As the first wave of people suffering from COVID-19 streamed into the University of Iowa Hospitals and Clinics in March and April, it became clear to clinicians that many of these patients wouldn’t simply get over the virus as if it were a bad case of the flu. Some patients would continue suffering effects of the disease — such as respiratory ailments — for weeks and even months.
One of the ways COVID-19 is different from the flu is how long its symptoms can last. People who contract the flu typically get over their symptoms in a few days to a week. Some COVID-19 patients continue experiencing complications a month or more after their recovery.
Back in Iowa, doctors saw a need to continue caring for this specific group of COVID-19 survivors. Officials at the Iowa City hospital agreed, and in late June established the Respiratory Illness Clinic, which is dedicated to treating people struggling with long-term complications of COVID-19.
The novel coronavirus — which causes COVID-19 — can compromise not just the lungs but the heart, kidneys and the brain. The virus is probably best known for attacking the lungs. With COVID-19 patients, “we saw that (some of them) might potentially have chronic lung disease,” says Dr. Alejandro Comellas, a pulmonary and critical care physician who is director of the Iowa clinic.
Comellas, 49, says he and his colleagues agreed it was important to continue meeting the medical needs of people who are grappling with the fallout of COVID-19 infection. He noted that researchers aren’t certain that having contracted COVID-19 confers immunity on patients.
Because the virus is new, potentially fatal and highly transmissible, there’s often a stigma attached to patients with COVID-19, which provided another reason to establish a dedicated clinic to helping survivors. “We wanted to create a clinic where people would feel comfortable coming in for treatment and not feel stigmatized,” he says.
There’s no typical profile of the patients coming to the clinic for treatment.
“We’re seeing people who range in age from their mid-20s to their 70s. Some of our patients did not have any underlying health problems (before contracting COVID-19),” he says. The clinic has also treated patients who had underlying health issues, such as heart disease and chronic obstructive pulmonary disease, or COPD.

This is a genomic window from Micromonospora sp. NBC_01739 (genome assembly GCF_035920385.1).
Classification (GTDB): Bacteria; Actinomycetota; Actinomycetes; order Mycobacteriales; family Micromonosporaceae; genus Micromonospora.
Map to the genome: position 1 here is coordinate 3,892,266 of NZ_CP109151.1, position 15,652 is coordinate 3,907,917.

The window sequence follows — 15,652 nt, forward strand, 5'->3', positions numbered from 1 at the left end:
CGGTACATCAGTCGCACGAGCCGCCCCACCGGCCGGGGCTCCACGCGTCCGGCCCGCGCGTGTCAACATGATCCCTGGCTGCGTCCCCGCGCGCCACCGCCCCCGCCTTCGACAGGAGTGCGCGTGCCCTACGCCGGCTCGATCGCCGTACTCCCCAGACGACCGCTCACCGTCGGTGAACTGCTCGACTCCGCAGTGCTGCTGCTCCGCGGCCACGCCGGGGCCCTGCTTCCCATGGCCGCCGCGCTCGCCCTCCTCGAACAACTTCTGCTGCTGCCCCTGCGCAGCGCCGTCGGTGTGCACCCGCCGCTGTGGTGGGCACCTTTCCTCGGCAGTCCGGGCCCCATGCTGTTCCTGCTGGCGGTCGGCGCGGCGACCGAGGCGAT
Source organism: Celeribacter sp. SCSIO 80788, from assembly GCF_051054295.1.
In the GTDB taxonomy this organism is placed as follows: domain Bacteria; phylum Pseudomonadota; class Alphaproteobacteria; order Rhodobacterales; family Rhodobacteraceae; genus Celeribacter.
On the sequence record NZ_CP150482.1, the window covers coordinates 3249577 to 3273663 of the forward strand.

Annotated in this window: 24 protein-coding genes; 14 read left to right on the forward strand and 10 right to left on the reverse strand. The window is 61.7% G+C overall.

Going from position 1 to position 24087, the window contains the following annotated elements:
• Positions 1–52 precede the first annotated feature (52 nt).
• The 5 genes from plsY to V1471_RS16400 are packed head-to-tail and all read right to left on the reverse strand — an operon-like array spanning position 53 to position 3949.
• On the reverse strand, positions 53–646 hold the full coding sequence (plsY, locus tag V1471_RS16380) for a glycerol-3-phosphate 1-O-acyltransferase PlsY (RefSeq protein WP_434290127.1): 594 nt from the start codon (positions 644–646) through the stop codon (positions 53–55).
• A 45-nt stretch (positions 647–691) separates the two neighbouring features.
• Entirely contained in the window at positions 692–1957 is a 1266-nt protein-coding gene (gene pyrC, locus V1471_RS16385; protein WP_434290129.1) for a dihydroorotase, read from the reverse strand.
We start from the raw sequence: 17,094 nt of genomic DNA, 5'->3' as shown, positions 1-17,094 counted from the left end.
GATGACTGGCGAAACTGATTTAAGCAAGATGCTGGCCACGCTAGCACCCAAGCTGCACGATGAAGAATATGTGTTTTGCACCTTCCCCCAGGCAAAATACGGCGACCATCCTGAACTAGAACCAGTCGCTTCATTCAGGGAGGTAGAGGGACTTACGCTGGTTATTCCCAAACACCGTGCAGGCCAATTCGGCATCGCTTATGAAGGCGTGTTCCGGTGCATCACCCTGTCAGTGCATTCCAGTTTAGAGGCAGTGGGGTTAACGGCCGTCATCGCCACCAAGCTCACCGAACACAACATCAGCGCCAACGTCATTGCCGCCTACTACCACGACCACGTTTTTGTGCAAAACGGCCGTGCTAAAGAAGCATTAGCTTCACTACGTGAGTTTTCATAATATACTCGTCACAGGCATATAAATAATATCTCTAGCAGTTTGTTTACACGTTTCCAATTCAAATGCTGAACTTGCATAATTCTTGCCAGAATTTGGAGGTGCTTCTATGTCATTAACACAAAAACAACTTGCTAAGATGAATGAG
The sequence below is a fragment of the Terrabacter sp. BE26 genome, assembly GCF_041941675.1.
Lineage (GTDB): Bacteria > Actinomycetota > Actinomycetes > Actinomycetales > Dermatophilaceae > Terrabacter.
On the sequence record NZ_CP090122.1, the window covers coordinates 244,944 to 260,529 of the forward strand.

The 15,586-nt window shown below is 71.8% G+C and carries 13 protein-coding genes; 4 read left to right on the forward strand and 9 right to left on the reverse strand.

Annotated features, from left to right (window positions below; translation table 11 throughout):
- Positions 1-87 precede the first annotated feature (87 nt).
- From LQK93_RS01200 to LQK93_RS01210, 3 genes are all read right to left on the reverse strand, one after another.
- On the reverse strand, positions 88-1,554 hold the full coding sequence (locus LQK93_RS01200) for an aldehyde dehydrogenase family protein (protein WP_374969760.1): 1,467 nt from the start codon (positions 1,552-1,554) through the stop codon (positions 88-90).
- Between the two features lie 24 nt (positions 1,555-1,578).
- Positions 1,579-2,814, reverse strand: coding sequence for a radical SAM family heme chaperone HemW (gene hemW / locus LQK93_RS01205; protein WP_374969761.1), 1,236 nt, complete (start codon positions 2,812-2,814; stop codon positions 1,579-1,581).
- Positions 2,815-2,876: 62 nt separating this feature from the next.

Most of the clinic’s patients are suffering respiratory distress, like shortness of breath. Many also suffer from fatigue and brain fog. Some had spent time in the intensive care unit and had developed scars on their lungs. “That’s not unexpected with a lung injury,” he says.
One thing that’s surprised Comellas is the number of patients coming to the clinic who were never admitted to a hospital and did not have any underlying health conditions. Comellas says he expected most of the clinic’s patients would be people who had been sick enough to have been hospitalized.
The clinic has also seen a number of Spanish-speaking Latino immigrants who became ill during an outbreak at a nearby meatpacking plant. A number of outbreaks have occurred at meatpacking plants, where workers labor in close quarters.
The clinic is well-prepared for treating these patients; Comellas, who is originally from Venezuela, is one of four clinic physicians who are fluent in English and Spanish.
Being able to communicate with patients directly, without the aid of an interpreter, is extremely useful, Comellas says.
“You want to be able to meet the clinical and some of the social and cultural needs of the patient,” he says. “We need to recognize the predicament of each patient, where emotions, loss and chronic illness play a fundamental role in healing.”
The clinic and its patients may also help researchers across the country better understand COVID-19.
Patients at the Iowa clinic are asked if they wish to be part of a national registry of people who would be willing to be contacted for future studies. Compiling such research is an important tool in the fight against COVID-19.
“This disease is new,” Comellas says. “We began seeing the effects of the pandemic in March. We haven’t even had a year to study the consequences of the disease. We haven’t had enough time to understand how many of these (complications) will remain permanently and how many will resolve.”
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